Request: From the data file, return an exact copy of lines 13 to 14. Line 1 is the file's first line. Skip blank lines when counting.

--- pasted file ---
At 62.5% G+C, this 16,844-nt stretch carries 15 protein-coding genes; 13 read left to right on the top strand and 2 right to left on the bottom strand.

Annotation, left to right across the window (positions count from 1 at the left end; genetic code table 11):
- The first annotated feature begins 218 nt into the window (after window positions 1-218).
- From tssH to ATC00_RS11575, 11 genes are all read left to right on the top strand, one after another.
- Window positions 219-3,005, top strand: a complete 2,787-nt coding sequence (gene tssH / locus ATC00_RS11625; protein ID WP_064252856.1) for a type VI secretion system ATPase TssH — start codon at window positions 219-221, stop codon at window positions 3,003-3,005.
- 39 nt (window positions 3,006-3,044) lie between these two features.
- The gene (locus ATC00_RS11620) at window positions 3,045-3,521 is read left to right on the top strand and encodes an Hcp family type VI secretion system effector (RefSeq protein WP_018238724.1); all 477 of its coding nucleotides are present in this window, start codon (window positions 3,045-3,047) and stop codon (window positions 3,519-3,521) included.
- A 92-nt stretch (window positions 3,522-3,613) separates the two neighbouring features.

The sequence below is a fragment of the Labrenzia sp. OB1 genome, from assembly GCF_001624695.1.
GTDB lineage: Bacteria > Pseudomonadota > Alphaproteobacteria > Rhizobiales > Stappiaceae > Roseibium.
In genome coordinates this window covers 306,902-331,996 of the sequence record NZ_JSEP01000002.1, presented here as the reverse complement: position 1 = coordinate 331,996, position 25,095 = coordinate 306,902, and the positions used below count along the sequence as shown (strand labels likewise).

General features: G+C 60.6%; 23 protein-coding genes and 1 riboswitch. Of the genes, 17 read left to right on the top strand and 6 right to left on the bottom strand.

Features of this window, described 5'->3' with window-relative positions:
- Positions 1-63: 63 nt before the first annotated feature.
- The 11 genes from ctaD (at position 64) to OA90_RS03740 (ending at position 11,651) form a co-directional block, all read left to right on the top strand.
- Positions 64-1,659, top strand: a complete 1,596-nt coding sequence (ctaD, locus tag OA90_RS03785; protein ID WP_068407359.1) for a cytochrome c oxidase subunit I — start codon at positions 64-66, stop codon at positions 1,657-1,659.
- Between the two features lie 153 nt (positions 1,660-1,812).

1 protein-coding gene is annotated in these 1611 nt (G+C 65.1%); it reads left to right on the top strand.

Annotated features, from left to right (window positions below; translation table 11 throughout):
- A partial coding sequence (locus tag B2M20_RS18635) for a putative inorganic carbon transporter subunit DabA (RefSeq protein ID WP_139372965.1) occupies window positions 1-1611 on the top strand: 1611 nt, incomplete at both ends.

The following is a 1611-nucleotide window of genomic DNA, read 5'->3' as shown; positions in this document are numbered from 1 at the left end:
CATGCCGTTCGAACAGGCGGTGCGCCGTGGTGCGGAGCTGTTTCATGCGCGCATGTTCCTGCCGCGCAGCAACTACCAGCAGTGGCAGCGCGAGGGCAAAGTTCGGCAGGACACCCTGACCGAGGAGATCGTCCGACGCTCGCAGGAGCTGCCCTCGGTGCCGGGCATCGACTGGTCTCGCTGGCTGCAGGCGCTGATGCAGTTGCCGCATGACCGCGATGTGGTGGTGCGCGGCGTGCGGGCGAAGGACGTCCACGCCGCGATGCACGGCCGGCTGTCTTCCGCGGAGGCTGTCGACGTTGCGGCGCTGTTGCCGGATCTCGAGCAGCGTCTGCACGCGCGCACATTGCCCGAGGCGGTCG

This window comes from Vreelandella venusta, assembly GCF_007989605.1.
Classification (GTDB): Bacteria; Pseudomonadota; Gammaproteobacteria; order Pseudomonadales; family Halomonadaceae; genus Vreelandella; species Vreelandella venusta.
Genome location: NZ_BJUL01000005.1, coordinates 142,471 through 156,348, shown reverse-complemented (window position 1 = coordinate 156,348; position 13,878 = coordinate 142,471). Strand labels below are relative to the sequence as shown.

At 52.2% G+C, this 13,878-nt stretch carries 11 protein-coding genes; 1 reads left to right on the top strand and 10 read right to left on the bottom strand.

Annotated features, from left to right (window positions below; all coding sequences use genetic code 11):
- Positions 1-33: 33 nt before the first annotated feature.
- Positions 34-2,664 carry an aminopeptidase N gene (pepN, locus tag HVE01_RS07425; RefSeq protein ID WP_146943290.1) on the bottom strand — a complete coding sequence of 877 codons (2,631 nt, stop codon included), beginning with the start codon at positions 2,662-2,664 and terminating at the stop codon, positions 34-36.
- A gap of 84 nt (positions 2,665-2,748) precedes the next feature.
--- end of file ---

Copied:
Features of this window, described 5'->3' with window-relative positions:
- Positions 1-63: 63 nt before the first annotated feature.